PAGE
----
USDA's Implementation of New State-Delegated Meat Inspection Program Addresses Most Key Farm Bill Requirements, but Additional Action Needed

GAO-13-332R: Published: May 30, 2013. Publicly Released: Jun 3, 2013.

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What GAO Found

USDA’s Food Safety Inspection Service (FSIS) completed most of the key activities outlined in the Food, Conservation, and Energy Act of 2008 (the 2008 Farm Bill), which authorized a new meat and poultry inspection program to support interstate shipment of meat and poultry products from establishments with 25 or fewer employees, inspected by state agencies. Specifically, FSIS issued program regulations in May 2011for the new inspection program, called the Cooperative Interstate Shipment (CIS) program,and it provided additional guidance in October 2011 instructing states on what they needed to demonstrate to be approved for the CIS program.As of January 31, 2013, three states—Ohio, North Dakota, and Wisconsin—and eight establishments in two of those states had been selected to participate in the program. However, although FSIS established a technical assistance division, that division has not coordinated with other USDA agencies on initiatives to provide outreach, education, and training to establishments and grants to states for those initiatives and also for technical assistance to small establishments,as required by the 2008 Farm Bill. Also, FSIS gave funds to four states to assess the changes they would have to make to their inspection procedures to meet the 2008 Farm Bill requirements for CIS, and to serve as models for other states that might be interested in the new program, but FSIS did not collect information from the four states. FSIS acknowledged that the information could be useful to other states that may be considering CIS but it does not plan to provide funds to other states for similar assessments.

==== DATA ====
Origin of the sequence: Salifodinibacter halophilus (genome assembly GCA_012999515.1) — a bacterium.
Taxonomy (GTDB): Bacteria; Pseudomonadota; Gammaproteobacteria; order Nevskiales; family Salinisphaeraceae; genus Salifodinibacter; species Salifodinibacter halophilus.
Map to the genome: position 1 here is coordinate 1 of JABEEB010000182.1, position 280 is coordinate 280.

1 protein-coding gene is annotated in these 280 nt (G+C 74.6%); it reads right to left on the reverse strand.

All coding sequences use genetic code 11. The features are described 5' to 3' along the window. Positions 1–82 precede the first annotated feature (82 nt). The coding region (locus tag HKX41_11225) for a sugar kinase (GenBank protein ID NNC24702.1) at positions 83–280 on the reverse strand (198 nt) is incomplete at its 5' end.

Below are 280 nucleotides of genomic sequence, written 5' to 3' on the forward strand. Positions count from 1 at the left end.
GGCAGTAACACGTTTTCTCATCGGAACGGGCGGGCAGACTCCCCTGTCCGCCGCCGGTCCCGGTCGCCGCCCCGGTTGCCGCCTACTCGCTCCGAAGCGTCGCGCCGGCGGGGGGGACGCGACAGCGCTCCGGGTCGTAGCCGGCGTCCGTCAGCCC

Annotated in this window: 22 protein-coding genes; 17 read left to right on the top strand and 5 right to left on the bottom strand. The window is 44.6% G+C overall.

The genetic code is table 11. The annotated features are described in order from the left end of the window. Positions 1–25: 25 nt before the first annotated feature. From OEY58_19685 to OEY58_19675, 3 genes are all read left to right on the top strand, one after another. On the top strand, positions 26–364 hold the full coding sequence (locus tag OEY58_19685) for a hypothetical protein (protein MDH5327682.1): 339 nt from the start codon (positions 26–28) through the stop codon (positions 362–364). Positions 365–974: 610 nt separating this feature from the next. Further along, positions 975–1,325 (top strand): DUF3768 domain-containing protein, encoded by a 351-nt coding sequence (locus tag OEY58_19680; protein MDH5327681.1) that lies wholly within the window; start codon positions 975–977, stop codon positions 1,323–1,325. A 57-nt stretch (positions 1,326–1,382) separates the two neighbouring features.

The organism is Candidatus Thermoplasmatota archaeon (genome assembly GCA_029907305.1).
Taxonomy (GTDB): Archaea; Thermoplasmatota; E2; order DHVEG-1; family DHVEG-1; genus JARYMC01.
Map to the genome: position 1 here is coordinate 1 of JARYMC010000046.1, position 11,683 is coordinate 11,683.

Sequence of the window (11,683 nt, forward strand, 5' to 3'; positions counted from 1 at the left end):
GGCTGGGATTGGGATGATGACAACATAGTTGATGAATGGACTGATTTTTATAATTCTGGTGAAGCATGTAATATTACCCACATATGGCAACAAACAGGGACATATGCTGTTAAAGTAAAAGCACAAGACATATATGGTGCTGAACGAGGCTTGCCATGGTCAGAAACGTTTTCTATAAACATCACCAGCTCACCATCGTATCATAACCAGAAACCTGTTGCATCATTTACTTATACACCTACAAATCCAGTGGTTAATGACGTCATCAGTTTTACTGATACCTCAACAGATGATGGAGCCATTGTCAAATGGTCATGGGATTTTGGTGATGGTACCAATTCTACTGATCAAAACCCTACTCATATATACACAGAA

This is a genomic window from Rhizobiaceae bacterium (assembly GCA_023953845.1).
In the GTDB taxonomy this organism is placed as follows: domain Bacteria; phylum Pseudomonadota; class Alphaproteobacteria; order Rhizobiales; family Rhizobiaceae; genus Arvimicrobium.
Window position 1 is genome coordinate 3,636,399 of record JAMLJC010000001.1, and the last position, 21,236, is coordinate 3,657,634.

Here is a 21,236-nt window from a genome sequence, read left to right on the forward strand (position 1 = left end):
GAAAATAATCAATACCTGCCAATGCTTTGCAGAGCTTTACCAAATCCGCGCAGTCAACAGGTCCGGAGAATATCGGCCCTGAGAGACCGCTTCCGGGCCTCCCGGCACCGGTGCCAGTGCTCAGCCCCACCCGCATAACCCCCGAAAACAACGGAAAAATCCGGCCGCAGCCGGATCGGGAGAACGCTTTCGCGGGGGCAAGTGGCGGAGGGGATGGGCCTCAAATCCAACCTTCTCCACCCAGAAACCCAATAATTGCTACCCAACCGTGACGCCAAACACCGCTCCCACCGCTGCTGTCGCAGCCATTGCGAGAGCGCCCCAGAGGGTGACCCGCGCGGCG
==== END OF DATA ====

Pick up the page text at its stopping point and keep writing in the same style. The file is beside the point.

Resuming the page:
The inspection and oversight standards for establishments in the existing inspection programs in which states conduct inspections for interstate shipment and state inspectors convey federal marks of inspection differ from those for establishments in the CIS program. The 2008 Farm Bill requires the federal coordinator for each state to visit CIS establishments with a frequency that is appropriate to ensure that those establishments are operating in a manner that is consistent with federal meat and poultry inspection laws, and to submit a quarterly food safety compliance report on each establishment. According to CIS program regulations, the frequency of these visits will be based on factors that include the complexity of the operations conducted, an establishment's schedule of operations, and the establishment's performance under the program. FSIS officials said the agency intends these visits to be conducted at least once every 3 months and to submit quarterly food safety compliance reports on each establishment. In contrast, under the existing inspection programs in which states conduct inspections for interstate shipment, FSIS inspects establishments and issues a compliance report about once every 4 years. The officials were not able to explain why FSIS has such different requirements for frequency of oversight visits and compliance reporting for establishments in programs that all use state inspectors to convey federal marks of inspection. Finally, under the CIS program and the existing programs in which states conduct inspections and convey federal marks, inspections must be identical to federal inspections, including legal authorities, inspector training, computer systems, and laboratory protocols, among others. However, the fiscal year 2013 cooperative agreements with states specify a lesser standard, which is not consistent with the requirements for federal marks of inspectionand could also create confusion for the state inspectors who conduct both inspections that convey federal marks and inspections that convey state marks.